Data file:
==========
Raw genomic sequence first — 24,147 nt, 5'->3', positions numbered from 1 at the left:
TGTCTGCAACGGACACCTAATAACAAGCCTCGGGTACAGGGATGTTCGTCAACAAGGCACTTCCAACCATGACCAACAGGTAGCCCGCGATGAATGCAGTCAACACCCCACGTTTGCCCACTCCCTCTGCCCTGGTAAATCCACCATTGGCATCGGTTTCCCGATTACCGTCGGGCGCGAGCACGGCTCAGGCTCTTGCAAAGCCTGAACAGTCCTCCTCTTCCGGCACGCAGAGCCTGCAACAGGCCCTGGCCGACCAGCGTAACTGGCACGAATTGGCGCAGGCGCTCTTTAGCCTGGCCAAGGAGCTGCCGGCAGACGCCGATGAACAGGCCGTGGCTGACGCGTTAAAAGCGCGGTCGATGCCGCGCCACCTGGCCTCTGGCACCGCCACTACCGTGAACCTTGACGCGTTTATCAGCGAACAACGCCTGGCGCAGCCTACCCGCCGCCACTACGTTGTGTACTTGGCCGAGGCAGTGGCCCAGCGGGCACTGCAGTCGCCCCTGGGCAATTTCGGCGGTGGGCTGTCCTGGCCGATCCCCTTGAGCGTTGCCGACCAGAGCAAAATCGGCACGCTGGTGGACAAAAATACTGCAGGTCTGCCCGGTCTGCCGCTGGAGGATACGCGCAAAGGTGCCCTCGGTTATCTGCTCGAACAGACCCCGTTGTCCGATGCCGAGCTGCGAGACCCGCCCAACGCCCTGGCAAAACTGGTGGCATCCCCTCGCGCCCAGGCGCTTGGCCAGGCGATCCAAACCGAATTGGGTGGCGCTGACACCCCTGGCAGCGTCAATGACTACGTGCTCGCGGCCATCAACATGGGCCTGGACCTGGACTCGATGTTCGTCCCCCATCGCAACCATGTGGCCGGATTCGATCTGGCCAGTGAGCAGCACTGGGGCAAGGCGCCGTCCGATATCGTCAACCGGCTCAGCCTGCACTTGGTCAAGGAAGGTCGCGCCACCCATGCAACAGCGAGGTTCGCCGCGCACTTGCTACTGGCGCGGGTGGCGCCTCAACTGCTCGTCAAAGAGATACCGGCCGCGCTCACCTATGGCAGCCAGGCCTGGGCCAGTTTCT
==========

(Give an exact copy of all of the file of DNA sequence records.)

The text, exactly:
Raw genomic sequence first — 24,147 nt, 5'->3', positions numbered from 1 at the left:
TGTCTGCAACGGACACCTAATAACAAGCCTCGGGTACAGGGATGTTCGTCAACAAGGCACTTCCAACCATGACCAACAGGTAGCCCGCGATGAATGCAGTCAACACCCCACGTTTGCCCACTCCCTCTGCCCTGGTAAATCCACCATTGGCATCGGTTTCCCGATTACCGTCGGGCGCGAGCACGGCTCAGGCTCTTGCAAAGCCTGAACAGTCCTCCTCTTCCGGCACGCAGAGCCTGCAACAGGCCCTGGCCGACCAGCGTAACTGGCACGAATTGGCGCAGGCGCTCTTTAGCCTGGCCAAGGAGCTGCCGGCAGACGCCGATGAACAGGCCGTGGCTGACGCGTTAAAAGCGCGGTCGATGCCGCGCCACCTGGCCTCTGGCACCGCCACTACCGTGAACCTTGACGCGTTTATCAGCGAACAACGCCTGGCGCAGCCTACCCGCCGCCACTACGTTGTGTACTTGGCCGAGGCAGTGGCCCAGCGGGCACTGCAGTCGCCCCTGGGCAATTTCGGCGGTGGGCTGTCCTGGCCGATCCCCTTGAGCGTTGCCGACCAGAGCAAAATCGGCACGCTGGTGGACAAAAATACTGCAGGTCTGCCCGGTCTGCCGCTGGAGGATACGCGCAAAGGTGCCCTCGGTTATCTGCTCGAACAGACCCCGTTGTCCGATGCCGAGCTGCGAGACCCGCCCAACGCCCTGGCAAAACTGGTGGCATCCCCTCGCGCCCAGGCGCTTGGCCAGGCGATCCAAACCGAATTGGGTGGCGCTGACACCCCTGGCAGCGTCAATGACTACGTGCTCGCGGCCATCAACATGGGCCTGGACCTGGACTCGATGTTCGTCCCCCATCGCAACCATGTGGCCGGATTCGATCTGGCCAGTGAGCAGCACTGGGGCAAGGCGCCGTCCGATATCGTCAACCGGCTCAGCCTGCACTTGGTCAAGGAAGGTCGCGCCACCCATGCAACAGCGAGGTTCGCCGCGCACTTGCTACTGGCGCGGGTGGCGCCTCAACTGCTCGTCAAAGAGATACCGGCCGCGCTCACCTATGGCAGCCAGGCCTGGGCCAGTTTCT